Durians look like overgrown medieval weapons. People certainly have been killed by them - not in fierce battles, though, but by being struck by the hard, heavy fruit falling from a tree. Some people also claim the powerful odour they emit is deadly.
What are they? Large, yellow-ish green fruit with a spiky shell and extremely pungent scent. The spikes are so hard durians need to be handled with gloves. Inside the shell are large lobes of fruit with a dense, creamy texture and sweet, complex flavour that's reminiscent of garlic and rotting garbage (but in a good way). The flesh of each lobe surrounds a large, hard seed that can be cooked and eaten, although it might make the eater emit noxious, embarrassing fumes (this isn't from personal experience).
Where are they grown? Most of the durians sold in Hong Kong are from Thailand, but they're also grown in Malaysia, the Philippines, Indonesia and Vietnam. Although they all look similar, there are many different wild and cultivated varieties.
What to look for? A good fruit vendor. He or she will be more adept than you at choosing a ripe durian. If you must pick one yourself, handle it gingerly and inspect it to make sure there are no insect holes. Then give it a shake: you should feel the fruit inside moving around slightly but not too much (which would mean it's over-ripe). If you're buying the flesh on styrofoam trays from the supermarket, make sure it gives a little when you press it.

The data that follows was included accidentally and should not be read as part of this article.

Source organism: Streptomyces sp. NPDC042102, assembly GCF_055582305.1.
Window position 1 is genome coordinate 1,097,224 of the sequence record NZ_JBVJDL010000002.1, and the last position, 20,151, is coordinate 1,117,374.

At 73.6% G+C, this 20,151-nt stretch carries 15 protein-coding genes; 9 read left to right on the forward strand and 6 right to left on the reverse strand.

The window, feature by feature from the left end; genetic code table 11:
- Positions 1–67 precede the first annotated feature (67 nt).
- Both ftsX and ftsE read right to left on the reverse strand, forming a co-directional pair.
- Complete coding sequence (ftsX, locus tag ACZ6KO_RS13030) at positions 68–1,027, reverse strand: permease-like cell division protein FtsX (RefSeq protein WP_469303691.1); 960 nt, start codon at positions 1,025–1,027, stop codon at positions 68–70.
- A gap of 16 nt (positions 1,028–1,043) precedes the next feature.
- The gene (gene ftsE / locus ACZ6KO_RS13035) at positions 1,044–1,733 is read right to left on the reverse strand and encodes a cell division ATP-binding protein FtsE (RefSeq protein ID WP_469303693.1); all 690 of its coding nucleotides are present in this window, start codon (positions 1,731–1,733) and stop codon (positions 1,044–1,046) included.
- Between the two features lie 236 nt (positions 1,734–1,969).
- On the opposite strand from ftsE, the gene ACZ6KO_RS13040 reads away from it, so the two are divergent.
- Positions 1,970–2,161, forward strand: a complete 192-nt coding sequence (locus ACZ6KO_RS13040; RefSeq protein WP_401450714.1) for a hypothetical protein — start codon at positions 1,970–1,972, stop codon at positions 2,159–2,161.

What else? Durian is known as the king of fruits. It's in the same family as the lychee, longan, rambutan and mangosteen. It is thought to heat the body and it is believed eating too much will make you cough and break out in pimples. To counteract the 'heat', you should drink salted water out of the durian shell, and/or eat mangosteens, which are considered cooling. The fruit is fattening and is said to be an aphrodisiac by some.
How to prepare? Most durian lovers would say the best way to enjoy it is straight from the shell. Freezing the flesh tones down its smell. For a simple durian ice cream, eat it while it's still semi-frozen. The flesh can also be mashed and mixed with whipped cream to use as a filling for crepes, cakes and tarts.